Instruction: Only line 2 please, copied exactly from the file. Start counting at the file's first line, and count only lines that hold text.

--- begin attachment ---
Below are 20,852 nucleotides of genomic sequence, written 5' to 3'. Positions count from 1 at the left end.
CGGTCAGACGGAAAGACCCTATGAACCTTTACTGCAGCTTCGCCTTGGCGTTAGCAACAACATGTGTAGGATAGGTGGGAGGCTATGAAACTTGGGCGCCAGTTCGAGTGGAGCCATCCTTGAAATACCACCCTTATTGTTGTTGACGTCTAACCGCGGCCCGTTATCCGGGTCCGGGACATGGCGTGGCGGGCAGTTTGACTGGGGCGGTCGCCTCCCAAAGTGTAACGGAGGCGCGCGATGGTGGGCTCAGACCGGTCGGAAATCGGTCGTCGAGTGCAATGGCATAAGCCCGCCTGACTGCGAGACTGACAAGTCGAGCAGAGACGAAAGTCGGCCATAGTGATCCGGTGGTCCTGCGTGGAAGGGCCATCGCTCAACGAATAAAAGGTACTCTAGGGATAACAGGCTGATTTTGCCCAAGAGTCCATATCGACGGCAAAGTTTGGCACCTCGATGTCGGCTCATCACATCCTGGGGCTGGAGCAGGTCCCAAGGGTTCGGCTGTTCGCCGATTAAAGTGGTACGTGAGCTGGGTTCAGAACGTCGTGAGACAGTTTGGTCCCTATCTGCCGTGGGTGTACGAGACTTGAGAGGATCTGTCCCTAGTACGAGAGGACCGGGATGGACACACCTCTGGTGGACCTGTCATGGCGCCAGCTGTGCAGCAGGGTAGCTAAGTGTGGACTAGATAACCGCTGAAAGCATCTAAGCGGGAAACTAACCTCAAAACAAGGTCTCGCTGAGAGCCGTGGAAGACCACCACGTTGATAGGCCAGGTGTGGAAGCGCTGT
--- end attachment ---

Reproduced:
CGGTCAGACGGAAAGACCCTATGAACCTTTACTGCAGCTTCGCCTTGGCGTTAGCAACAACATGTGTAGGATAGGTGGGAGGCTATGAAACTTGGGCGCCAGTTCGAGTGGAGCCATCCTTGAAATACCACCCTTATTGTTGTTGACGTCTAACCGCGGCCCGTTATCCGGGTCCGGGACATGGCGTGGCGGGCAGTTTGACTGGGGCGGTCGCCTCCCAAAGTGTAACGGAGGCGCGCGATGGTGGGCTCAGACCGGTCGGAAATCGGTCGTCGAGTGCAATGGCATAAGCCCGCCTGACTGCGAGACTGACAAGTCGAGCAGAGACGAAAGTCGGCCATAGTGATCCGGTGGTCCTGCGTGGAAGGGCCATCGCTCAACGAATAAAAGGTACTCTAGGGATAACAGGCTGATTTTGCCCAAGAGTCCATATCGACGGCAAAGTTTGGCACCTCGATGTCGGCTCATCACATCCTGGGGCTGGAGCAGGTCCCAAGGGTTCGGCTGTTCGCCGATTAAAGTGGTACGTGAGCTGGGTTCAGAACGTCGTGAGACAGTTTGGTCCCTATCTGCCGTGGGTGTACGAGACTTGAGAGGATCTGTCCCTAGTACGAGAGGACCGGGATGGACACACCTCTGGTGGACCTGTCATGGCGCCAGCTGTGCAGCAGGGTAGCTAAGTGTGGACTAGATAACCGCTGAAAGCATCTAAGCGGGAAACTAACCTCAAAACAAGGTCTCGCTGAGAGCCGTGGAAGACCACCACGTTGATAGGCCAGGTGTGGAAGCGCTGT